As we kick off Global Money Week, which should be a moment of celebrations, children from all over the world are expressing their concerns about the ongoing COVID-19 pandemic and the impact it has on them, as well as their families, friends and communities.
During the past week, Aflatoun International connected children from 40 countries around the world to share and discuss among themselves current challenges and identify solutions looking forward. There are three recurring themes. The children are calling for the re-opening of schools and, if this is not possible, for providing real working solutions for distance learning. Secondly, they are asking for help to reduce their anxiety as they cannot access their usual support from their friends and peers (mental health). And thirdly, they are concerned about the socio-economic situation of their parents and caregivers which can again impact their own future further; if the financial situation at home does not allow them to access quality and relevant education that will let them develop the skills needed to successfully transition from childhood to adulthood – #ChildrenEmpowered.
Today, we kick off the celebrations of Global Money Week (GMW), an annual global celebration with global, regional and local and activities aimed at inspiring children and youth to learn about money, saving, creating livelihoods, gaining employment or becoming entrepreneurs. GMW takes its roots from Aflatoun Day, an annual celebration and learning event organised every year in March. ‘Take care of yourself, take care of your money’ is the official theme of GMW 2021. This theme highlights the importance of building financial resilience and staying healthy in the current context of the global pandemic.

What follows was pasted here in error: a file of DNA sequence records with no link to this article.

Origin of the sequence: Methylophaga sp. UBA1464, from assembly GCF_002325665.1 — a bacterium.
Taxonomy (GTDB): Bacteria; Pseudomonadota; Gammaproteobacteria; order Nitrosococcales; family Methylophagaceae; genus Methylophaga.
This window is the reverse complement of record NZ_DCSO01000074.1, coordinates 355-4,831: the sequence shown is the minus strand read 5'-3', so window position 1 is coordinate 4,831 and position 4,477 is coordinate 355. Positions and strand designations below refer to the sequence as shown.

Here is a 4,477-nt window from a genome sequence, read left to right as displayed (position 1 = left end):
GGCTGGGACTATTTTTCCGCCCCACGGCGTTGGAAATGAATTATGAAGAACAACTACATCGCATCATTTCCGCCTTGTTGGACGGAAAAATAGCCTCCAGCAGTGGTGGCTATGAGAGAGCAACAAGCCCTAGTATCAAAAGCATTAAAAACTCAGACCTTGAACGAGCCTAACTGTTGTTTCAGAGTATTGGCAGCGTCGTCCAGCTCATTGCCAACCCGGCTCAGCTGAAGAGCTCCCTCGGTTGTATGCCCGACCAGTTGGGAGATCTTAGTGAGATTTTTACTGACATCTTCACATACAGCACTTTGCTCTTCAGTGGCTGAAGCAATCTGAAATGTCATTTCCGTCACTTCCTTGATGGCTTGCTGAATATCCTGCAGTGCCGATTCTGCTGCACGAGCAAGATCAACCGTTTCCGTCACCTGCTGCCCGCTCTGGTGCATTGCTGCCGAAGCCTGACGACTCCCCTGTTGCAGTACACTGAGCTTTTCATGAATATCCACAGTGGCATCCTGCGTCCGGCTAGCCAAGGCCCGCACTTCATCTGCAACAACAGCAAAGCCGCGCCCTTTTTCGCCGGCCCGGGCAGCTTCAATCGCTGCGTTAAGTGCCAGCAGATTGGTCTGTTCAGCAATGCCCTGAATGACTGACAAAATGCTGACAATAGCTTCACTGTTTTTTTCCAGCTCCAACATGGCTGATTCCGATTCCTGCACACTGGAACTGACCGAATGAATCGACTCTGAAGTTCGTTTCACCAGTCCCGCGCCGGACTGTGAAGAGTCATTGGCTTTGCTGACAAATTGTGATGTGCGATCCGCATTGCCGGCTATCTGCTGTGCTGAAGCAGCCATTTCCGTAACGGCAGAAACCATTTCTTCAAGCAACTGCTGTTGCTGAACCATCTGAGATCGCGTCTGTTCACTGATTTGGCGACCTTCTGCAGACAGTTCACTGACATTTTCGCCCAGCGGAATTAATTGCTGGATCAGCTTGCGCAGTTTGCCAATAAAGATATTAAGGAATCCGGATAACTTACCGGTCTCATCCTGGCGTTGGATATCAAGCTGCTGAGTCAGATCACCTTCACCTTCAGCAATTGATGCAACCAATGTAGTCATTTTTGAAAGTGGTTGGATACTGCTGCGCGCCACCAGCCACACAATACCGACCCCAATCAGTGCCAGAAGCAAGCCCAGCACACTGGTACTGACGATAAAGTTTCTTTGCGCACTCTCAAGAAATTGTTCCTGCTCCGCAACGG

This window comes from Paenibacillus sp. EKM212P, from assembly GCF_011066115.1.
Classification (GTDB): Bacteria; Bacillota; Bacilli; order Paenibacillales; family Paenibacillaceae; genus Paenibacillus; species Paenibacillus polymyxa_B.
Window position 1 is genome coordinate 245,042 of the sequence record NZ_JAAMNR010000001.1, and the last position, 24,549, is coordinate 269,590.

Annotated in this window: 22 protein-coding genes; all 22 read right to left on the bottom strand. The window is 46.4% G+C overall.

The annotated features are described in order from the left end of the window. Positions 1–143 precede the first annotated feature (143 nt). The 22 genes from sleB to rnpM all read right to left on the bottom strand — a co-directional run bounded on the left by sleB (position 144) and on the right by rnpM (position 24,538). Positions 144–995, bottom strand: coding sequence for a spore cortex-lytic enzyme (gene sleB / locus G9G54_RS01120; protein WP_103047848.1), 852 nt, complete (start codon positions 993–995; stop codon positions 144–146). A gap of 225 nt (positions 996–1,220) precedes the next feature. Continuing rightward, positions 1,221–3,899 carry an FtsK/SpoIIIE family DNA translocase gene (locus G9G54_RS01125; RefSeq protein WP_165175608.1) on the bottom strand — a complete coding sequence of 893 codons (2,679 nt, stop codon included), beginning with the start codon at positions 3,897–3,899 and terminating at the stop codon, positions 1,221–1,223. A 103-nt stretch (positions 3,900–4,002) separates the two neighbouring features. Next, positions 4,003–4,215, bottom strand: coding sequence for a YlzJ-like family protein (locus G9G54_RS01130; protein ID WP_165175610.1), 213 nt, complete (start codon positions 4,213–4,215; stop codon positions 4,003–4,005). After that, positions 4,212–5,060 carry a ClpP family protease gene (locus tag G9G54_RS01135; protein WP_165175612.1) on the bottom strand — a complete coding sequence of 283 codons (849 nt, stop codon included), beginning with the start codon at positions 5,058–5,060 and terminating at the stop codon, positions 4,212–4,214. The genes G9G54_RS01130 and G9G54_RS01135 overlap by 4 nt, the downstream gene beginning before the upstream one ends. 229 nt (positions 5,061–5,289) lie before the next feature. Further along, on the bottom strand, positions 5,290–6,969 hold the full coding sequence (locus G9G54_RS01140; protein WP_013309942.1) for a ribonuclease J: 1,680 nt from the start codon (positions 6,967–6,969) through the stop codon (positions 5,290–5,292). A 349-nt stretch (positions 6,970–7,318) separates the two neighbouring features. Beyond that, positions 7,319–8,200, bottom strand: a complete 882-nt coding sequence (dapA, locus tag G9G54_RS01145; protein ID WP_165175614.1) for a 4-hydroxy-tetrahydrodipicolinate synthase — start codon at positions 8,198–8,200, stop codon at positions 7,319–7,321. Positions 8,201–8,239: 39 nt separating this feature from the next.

In the run-up to Aflatoun Day 2021 (25 March 2021), Aflatoun and its partners organised a series of calls with and between children and young people from more than 40 countries in Africa, Asia, Europe, the Middle East and the Americas. The youth openly spoke about how the COVID-19 pandemic affected their lives and shared their coping mechanisms. They are asking their governments and policymakers for practical solutions to reduce their anxiety and allow them to continue their education immediately.
Children are losing a sense of future
Children are not happy. Every girl and boy participating in the discussions, from Colombia to Ghana, to the Philippines, felt the consequences of the pandemic in their daily life. They all miss their friends and find that the most difficult part is not being able to go to school. Switching to online learning has not been easy: many households do not have access to the internet, and many do not have devices to access online learning materials.
“When the schools closed, we started studying at home. But some classes are difficult to study alone. I am sad that we missed many opportunities to learn and socialise with our friends. I have not seen my friends for months.” – Ishara from Sri Lanka.
“One of the greatest challenges for me was the schools’ closure. Many young people in El Salvador do not have digital means to continue virtual education. In my case, my family cannot afford to have digital materials that would allow me to study online. Gladly, thanks to the Foundation [Fundación Gloria de Kriete] and other people who helped me I could continue learning. In Salvador, there are many children who do not have resources to study online.” – Leslie from El Salvador.
Children from the Philippines mentioned a slow internet connection. Showing that simply having access to learning devices is not enough; in order to ensure quality online learning, internet access must also be ensured.
Additionally, the pandemic took its toll on children’s mental health. Even though almost every young person mentioned that the lockdown was a great time to connect with their families, it majorly affected their mental well-being.
“The confinement was very difficult for me. The restraints from not being able to do the activities that make me happy, honestly, had serious effects on my mental health. Everything stopped. We were forced to stay at home, we had very little to do, and on top of that, we had absolutely no assurances or hope in our future. This was in addition to all the general health-related stresses of the pandemic. It was very stressful for us young people.” – Gabriele from Burkina Faso.
“The pandemic has been very hard. We could not do many things together with our friends. For example, we could not see them, play with them or be around them, so it is hard to live a normal life.” – Harawobadi from Ghana.